by Andrew Trunsky
As coronavirus vaccinations accelerate across the country, more and more Americans are seeing their friends in public, eating at restaurants and shopping in retail stores, according to a Tuesday Axios/Ipsos poll.
Almost 50% of Americans said that they had visited family or friends in the past month, according to the poll, up from just 39% in February. And 45% said that they had gone out to eat, up 12 points from the past month as well.
Additionally, 90% of respondents said they knew someone who had already been vaccinated, and 36% said that they had been vaccinated themselves.
“These are glimmers of hope,” Cliff Young, president of Ipsos U.S. Public Affairs, told Axios. “We’re basically seeing the reemerging of America.”
While two-thirds of respondents said that they were still staying home and largely avoiding others, the total, down six points from February, was the lowest since April 2020. Just over one-sixth also said that their emotional well-being had improved since over the past week, the highest in a year.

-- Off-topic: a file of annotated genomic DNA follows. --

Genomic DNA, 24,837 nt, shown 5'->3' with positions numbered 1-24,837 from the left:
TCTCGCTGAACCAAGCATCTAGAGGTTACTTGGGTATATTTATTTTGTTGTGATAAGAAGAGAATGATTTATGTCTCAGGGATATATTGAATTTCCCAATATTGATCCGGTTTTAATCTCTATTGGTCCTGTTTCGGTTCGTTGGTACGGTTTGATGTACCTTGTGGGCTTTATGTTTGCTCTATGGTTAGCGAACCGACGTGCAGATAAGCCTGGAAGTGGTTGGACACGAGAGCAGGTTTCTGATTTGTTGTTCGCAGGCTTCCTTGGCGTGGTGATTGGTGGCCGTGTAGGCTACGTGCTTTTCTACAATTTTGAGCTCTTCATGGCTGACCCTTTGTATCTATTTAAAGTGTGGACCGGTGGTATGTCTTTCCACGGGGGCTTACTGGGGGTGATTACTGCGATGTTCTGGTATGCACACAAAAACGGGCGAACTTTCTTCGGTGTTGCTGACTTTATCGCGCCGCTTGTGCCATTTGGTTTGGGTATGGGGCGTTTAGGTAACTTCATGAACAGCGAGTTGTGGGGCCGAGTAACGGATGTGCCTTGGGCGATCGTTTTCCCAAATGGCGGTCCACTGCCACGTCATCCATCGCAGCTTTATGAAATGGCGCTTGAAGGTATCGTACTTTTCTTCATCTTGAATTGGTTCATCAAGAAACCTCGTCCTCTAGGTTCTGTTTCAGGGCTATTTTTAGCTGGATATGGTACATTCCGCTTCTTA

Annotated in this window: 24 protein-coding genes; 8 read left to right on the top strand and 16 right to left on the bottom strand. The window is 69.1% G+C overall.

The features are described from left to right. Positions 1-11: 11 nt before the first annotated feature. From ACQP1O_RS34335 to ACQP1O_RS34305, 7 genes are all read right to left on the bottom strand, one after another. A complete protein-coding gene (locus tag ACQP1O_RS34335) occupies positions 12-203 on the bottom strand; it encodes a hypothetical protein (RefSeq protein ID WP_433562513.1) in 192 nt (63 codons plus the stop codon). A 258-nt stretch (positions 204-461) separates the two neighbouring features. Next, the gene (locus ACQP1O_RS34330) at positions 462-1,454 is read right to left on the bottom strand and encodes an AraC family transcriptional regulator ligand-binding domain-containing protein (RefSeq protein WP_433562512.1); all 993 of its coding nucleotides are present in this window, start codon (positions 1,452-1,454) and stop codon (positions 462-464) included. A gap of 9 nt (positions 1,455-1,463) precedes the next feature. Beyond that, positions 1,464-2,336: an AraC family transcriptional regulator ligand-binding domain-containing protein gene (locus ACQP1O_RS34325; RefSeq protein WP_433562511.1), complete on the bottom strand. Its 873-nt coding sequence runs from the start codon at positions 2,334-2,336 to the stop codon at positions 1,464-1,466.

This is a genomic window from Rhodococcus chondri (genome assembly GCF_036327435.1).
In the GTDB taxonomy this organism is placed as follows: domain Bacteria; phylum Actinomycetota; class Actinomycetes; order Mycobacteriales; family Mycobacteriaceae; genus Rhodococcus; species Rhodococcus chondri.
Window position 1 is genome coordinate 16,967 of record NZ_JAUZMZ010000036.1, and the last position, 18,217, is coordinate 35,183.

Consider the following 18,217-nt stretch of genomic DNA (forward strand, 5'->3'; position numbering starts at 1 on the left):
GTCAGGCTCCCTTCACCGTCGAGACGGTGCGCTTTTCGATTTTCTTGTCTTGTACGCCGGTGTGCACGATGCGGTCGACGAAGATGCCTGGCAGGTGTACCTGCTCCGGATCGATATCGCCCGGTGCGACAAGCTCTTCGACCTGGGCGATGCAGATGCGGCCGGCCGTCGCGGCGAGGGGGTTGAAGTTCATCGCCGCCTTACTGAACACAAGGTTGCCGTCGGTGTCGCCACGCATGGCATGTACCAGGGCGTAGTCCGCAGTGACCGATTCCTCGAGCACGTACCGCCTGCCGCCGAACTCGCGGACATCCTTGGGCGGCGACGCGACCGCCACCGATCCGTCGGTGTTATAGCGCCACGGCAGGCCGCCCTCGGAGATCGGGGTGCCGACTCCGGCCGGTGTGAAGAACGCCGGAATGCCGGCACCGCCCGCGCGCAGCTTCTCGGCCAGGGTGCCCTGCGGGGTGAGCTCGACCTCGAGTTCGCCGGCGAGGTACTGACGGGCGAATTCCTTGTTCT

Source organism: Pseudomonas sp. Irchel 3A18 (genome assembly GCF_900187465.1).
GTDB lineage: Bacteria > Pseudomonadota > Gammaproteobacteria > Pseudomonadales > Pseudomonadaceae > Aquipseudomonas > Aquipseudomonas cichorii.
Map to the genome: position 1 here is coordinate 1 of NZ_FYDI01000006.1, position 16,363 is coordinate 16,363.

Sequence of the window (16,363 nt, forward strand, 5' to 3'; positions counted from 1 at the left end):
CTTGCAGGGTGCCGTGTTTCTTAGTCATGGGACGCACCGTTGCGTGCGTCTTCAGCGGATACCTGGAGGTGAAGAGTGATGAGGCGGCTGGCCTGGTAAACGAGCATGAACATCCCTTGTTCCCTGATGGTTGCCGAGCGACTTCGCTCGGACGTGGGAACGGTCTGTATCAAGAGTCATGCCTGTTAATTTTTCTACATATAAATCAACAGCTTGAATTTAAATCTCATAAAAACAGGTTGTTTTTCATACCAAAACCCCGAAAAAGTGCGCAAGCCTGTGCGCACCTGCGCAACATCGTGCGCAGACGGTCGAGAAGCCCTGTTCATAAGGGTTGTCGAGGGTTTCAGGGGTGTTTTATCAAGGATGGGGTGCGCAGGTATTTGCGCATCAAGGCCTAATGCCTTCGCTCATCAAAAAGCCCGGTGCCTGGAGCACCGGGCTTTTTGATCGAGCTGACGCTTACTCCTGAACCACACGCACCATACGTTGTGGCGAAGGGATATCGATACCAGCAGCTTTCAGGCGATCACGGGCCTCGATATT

But despite the increasing socialization, happiness and vaccinations, Americans who had yet to receive a shot were returning to pre-pandemic activities at a higher rate than their vaccinated counterparts. Slightly over half of unvaccinated respondents said that they had seen their friends in public in the past week, compared to just 41% of those who had received a shot.
Additionally, 18% of those surveyed also said that they did not plan on receiving the vaccine at all, citing a lack of trust in the government, uncertainty over possible side effects and the belief that it is not needed because they feel healthy now.
The poll was conducted from March 19-22 among 995 American adults, and has a margin of error of 3.3 percentage points.
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Andrew Trunsky is a reporter at Daily Caller News Foundation.